The first called special legislative session will reach its forced conclusion on Friday, August 6. The Texas House of Representatives has been paralyzed and unable to conduct legislative business for the better part of three weeks due to a lack of quorum, and as such, the special session will likely end without the passage of any of the items on Gov. Greg Abbott’s agenda.
In response, State Rep. Mayes Middleton (R–Galveston) introduced a bill on Wednesday that seeks to define a legislative vacancy as 14 consecutive days of unexcused absences from the chamber in which the member holds office.
“If you repeatedly don’t show up for work, you are fired from your job. Our offices should be no different. Excessive, unexcused absences are certainly a violation of each member’s oath of office and a refusal to do the job the member is elected to do,” said Middleton.
Thus far, no penalties have been exacted on absent lawmakers, something that has caused debate within the membership of those lawmakers present since most of their Democrat colleagues left Austin for places like Washington, D.C., to avoid the consideration of bills on Abbott’s agenda.
In fact, one lawmaker came back to Austin only to return to Washington, D.C., a few days later after receiving permission to do so from House Speaker Dade Phelan.
Another lawmaker indicated that he couldn’t afford to be away from work and stayed in Texas but away from the Capitol.
Two lawmakers have reportedly absconded to Portugal, leaving their absent colleagues in Washington, D.C.
Some lawmakers contend that the minority of those present can, in fact, penalize absent lawmakers by stripping them of things like their chairmanships, vice chairmanships, committee memberships, or seniority privileges. But, alas, all of those items remain intact.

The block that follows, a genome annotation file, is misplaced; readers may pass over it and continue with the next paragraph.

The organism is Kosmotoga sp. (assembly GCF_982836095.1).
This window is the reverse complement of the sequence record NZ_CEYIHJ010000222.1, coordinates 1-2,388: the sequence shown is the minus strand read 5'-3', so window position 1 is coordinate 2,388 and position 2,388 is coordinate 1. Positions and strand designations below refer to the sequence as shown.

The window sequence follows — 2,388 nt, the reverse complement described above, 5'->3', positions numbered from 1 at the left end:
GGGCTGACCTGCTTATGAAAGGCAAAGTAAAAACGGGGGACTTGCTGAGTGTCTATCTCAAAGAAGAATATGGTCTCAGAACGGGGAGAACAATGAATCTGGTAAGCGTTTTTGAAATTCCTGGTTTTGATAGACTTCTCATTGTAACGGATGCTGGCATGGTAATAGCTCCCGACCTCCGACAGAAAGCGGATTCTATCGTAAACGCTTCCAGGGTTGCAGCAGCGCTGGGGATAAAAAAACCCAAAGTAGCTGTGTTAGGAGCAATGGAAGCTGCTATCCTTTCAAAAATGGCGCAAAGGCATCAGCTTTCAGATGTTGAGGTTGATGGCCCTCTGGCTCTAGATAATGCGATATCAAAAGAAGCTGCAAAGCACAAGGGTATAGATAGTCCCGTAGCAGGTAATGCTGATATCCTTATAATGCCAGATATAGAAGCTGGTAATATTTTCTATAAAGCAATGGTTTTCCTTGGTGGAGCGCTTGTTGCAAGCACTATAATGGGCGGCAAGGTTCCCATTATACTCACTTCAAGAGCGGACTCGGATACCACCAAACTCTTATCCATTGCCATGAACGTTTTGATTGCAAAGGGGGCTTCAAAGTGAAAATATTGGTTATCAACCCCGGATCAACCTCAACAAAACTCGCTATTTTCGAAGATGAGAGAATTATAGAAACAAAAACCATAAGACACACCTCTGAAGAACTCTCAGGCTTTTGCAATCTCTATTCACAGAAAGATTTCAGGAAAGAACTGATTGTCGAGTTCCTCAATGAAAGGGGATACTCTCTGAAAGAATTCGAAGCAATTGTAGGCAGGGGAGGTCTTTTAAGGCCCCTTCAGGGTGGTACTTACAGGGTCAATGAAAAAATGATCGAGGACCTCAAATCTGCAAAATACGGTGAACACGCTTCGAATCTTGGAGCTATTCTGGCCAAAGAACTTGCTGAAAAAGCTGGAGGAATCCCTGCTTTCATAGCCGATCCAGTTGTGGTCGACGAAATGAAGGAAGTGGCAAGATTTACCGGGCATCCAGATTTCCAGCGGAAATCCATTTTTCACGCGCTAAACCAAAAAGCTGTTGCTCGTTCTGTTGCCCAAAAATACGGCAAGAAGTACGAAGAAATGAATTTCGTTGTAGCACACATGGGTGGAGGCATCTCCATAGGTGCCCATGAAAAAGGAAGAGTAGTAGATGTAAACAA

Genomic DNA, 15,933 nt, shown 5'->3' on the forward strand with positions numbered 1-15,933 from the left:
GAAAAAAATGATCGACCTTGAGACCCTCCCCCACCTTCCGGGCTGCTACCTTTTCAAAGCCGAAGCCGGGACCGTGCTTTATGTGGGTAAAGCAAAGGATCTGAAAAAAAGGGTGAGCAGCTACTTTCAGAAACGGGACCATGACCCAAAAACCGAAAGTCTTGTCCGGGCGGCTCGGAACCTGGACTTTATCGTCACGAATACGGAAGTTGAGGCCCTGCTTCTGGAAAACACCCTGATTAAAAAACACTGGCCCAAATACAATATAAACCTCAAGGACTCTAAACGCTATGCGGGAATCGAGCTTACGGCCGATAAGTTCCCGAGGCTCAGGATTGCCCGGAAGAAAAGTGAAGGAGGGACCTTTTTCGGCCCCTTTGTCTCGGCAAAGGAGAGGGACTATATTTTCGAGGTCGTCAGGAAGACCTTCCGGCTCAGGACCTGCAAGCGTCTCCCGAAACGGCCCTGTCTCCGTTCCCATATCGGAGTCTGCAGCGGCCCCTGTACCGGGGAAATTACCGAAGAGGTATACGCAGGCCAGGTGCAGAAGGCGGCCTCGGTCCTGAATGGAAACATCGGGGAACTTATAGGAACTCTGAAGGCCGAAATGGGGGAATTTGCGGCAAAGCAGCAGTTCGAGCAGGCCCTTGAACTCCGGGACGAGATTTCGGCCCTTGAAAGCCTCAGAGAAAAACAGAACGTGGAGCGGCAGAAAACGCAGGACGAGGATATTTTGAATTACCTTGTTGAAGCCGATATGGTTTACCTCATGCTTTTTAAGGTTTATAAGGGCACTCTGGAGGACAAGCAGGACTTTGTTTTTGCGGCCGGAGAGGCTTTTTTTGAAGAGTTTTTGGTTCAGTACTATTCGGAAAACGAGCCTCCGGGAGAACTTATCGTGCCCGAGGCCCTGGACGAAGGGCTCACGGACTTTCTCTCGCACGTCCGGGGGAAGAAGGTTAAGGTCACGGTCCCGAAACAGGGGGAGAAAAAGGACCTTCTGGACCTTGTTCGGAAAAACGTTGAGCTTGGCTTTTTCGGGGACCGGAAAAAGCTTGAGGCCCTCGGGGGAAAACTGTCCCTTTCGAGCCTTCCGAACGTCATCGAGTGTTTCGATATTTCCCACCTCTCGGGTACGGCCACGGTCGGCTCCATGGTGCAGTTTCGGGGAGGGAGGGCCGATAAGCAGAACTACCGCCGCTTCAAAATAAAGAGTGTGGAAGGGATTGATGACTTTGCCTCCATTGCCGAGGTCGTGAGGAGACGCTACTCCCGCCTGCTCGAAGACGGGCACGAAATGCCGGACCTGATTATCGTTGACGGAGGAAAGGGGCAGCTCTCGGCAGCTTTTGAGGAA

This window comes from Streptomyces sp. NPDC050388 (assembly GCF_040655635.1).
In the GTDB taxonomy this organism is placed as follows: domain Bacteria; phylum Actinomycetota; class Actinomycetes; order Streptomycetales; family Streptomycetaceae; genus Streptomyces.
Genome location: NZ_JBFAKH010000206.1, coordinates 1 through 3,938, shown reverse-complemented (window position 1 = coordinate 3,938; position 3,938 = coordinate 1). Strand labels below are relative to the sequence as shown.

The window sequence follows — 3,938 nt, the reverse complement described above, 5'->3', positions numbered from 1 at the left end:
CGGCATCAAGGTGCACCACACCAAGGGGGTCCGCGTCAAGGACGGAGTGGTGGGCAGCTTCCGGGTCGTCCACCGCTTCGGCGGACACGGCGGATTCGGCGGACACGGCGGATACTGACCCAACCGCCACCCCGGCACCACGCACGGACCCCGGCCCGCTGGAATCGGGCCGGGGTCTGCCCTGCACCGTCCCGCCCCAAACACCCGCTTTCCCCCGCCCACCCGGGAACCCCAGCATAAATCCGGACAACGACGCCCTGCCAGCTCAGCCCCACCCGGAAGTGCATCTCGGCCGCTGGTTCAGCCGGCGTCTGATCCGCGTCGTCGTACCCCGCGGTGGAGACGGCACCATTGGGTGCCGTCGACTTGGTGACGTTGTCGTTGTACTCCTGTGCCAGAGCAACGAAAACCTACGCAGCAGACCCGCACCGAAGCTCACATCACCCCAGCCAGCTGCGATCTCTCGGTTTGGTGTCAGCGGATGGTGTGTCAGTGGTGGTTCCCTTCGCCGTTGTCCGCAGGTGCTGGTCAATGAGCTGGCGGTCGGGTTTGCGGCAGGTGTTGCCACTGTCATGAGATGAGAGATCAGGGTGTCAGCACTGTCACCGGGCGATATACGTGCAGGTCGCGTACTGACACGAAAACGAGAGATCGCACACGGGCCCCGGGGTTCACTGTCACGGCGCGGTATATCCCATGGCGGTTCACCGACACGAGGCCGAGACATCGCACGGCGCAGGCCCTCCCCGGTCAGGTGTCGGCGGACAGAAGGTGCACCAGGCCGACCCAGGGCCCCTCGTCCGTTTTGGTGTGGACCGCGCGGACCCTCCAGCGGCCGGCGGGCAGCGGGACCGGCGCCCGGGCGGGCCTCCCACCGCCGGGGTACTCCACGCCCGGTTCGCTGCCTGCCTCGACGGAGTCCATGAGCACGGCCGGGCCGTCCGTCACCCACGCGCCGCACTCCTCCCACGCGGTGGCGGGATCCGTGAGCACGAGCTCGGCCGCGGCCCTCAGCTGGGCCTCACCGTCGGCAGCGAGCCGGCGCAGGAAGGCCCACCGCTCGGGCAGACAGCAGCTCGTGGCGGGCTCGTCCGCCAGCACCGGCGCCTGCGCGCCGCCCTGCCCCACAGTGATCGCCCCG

Abbott has previously suggested that he would declare absent lawmaker seats vacant and hold special elections to replace them, but he has stopped short of giving any specific timetable to employ such a tactic.
Last week, State Rep. James White (R–Hillister) asked Texas Attorney General Ken Paxton for an opinion on whether the seats of absent lawmakers can be declared vacant. He has not received a response as of this publication.
The reality is that the bill has no chance of being passed during this special session, much like the others that have already been filed. It would first require a quorum and then a majority vote to pass each chamber, and given that only a few days remain, it was dead on arrival.
Assuming absent lawmakers do return for a future special session (Abbott has alluded to calling many until his agenda is considered), it is possible this bill or something similar will ultimately get considered.
Other Legislative Attempts
State Rep. Steve Toth (R–The Woodlands) filed a bill on the same day absent Democrat lawmakers officially busted quorum that would take away state funds from lawmakers and their offices in the event they are absent without leave and the House lacks a quorum for a year.
Middleton has also previously filed a proposed constitutional amendment that would not allow an absent lawmaker to receive any salary, per diem, or reimbursement for mileage during the period of their absence.
State Rep. Cody Vasut (R–Angleton) filed a proposed constitutional amendment that would reduce the number of members of each legislative chamber needed to constitute a quorum altogether to just a simple majority.
Ironically, it would currently take at least a two-thirds vote of those present in a legislative body that has a quorum to even pass a proposed constitutional amendment.
Put simply, a quorum in the House of Representatives is a minimum of 100 lawmakers present. There are 83 Republicans and 67 Democrats that make up the overall House of Representatives. More than 50 Democrat lawmakers are currently absent from the House, so for the constitutional amendments to even be considered, it would need the presence of those lawmakers who are currently absent to begin with.
What Does it All Mean?
As the first called special legislative session concludes, with no legislative results to speak of, it is the Texas taxpayer who has been left holding the bag.
Both present and absent lawmakers retained the ability to fundraise for their individual campaigns during the special session, something they are barred from doing during a regular session.
Given that Republican leadership contends that proposed rule changes would require absent lawmakers to actually be present for their consideration—and their reluctance to exact any penalties or follow through on empty rhetoric regarding arrests—it raises the question of whether Republicans will stay the course or offer an incentive to compel Democrats’ return in future special sessions.